Spawning of tiger grouper Epinephelus fuscoguttatus and squaretail coralgrouper Plectropomus areolatus in sea cages and onshore tanks in Andaman and Nicobar Islands, India
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The broodstock of two grouper species, tiger grouper Epinephelus fuscoguttatus and squaretail coralgrouper Plectropomus areolatus, were maintained in sea cages near Rutland Island, Andaman and Nicobar Islands, India, and their spawning performance was monitored from June 2007 to December 2010. E. fuscoguttatus generally spawned monthly in association with the new moon phase, for 8–9 months each year. Each year, they underwent a 3- to 4-month refractory period between February and June then recommenced spawning in May–July. P. areolatus showed a different spawning pattern to E. fuscoguttatus, spawning for less than 6 months each year, also in association with the new moon, and demonstrating much longer refractory periods (up to 15 months) than E. fuscoguttatus. Analysis of temperature data from the sea cage site showed that water temperature was significantly lower during spawning events than during comparable non-spawning periods. We postulate that one factor inhibiting spawning is higher water temperatures exceeding the upper thermal inhibitory limit for both grouper species during the hotter months of the year. Selected broodstock fish of both species were also maintained in onshore tanks fitted with recirculating filtration systems, but the spawning performance of both grouper species in the onshore tanks was inferior to broodstock held in the sea cages. E. fuscoguttatus maintained in onshore tanks spawned during only 5 months of the 42-month study period, whereas E. fuscoguttatus held in the sea cages spawned during 29 months over the same time frame. P. areolatus held in onshore tanks over the same period did not spawn, whereas P. areolatus held in sea cages spawned during 16 months out of the 42-month study period.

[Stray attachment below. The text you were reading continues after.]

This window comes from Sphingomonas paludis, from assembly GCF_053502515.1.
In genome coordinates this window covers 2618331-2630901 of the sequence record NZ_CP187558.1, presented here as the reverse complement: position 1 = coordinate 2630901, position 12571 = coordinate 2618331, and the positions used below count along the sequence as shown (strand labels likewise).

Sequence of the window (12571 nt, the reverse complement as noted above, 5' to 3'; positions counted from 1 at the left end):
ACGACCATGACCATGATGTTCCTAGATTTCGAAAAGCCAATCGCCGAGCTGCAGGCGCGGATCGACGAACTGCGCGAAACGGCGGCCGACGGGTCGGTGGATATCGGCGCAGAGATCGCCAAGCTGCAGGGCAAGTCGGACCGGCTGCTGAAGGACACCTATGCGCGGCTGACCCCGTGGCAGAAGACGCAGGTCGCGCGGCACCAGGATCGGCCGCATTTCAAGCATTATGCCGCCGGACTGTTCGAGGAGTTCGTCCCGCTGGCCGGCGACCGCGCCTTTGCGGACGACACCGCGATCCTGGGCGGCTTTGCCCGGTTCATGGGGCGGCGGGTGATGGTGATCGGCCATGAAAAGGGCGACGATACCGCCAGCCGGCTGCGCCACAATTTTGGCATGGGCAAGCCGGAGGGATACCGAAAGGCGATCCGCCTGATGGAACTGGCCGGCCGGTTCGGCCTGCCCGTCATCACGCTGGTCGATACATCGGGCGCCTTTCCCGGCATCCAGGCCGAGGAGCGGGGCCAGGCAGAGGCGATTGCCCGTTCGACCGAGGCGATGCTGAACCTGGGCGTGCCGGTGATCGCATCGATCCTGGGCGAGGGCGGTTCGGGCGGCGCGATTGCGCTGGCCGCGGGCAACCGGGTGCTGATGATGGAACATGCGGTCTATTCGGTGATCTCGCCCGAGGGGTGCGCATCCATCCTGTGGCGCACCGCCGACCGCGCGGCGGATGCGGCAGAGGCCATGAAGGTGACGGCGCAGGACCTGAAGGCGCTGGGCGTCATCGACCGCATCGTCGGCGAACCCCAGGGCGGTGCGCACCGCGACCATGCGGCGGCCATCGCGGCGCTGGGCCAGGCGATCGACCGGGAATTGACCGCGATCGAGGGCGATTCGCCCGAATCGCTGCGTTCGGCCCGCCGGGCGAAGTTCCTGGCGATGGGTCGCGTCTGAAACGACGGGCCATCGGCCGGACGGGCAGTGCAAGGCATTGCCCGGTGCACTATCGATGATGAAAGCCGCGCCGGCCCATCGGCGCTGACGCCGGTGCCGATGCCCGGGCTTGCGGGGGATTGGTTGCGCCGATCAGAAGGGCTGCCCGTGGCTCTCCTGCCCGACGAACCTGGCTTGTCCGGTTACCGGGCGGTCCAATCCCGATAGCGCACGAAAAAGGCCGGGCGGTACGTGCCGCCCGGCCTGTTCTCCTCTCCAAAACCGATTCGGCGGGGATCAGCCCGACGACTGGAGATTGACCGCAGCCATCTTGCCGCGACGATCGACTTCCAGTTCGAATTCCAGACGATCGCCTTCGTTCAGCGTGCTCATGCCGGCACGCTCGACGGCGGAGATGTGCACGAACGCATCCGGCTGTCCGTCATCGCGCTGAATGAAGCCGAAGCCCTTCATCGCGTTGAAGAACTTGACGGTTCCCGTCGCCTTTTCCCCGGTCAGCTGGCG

CitationRimmer, M. A., Thampisamraj, Y. C., Jayagopal, P., Thineshsanthar, D., Damodar, P. N., & Toledo, J. D. (2013). Spawning of tiger grouper Epinephelus fuscoguttatus and squaretail coralgrouper Plectropomus areolatus in sea cages and onshore tanks in Andaman and Nicobar Islands, India.
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Conference paperK Fukusho - In TU Bagarinao & EEC Flores (Eds.), Towards sustainable aquaculture in Southeast Asia and Japan: Proceedings of the Seminar-Workshop on Aquaculture Development in Southeast Asia, Iloilo City, Philippines, 26-28 July, 1994, 1995 - SEAFDEC Aquaculture DepartmentAquaculture production in Japan in 1993 was 1,351,000 tons, 15.6% of the total fisheries production. About 93.6% came from mariculture and 6.4% from freshwater aquaculture. The per cent contribution of aquaculture to total production has increased in recent years but partly because marine fisheries,especially of sardine and pollack, have decreased. Aquaculture has reached a plateau, and decreased slightly between 1992 and 1993. Diverse marine and freshwater species are cultured in Japan — various fishes, crustaceans, mollusks, seaweeds, sea squirt, sea urchin, and others. Research and development in mariculture focus on finding substitutes for animal protein in feeds, improvement of fish quality, protection of the culture environment, use of offshore floating culture systems, and protection from diseases. Research in freshwater aquaculture has expanded to include recreational fishing, the propagation and preservation of endangered species, and the construction of fish ladders for salmonids and other migratory species.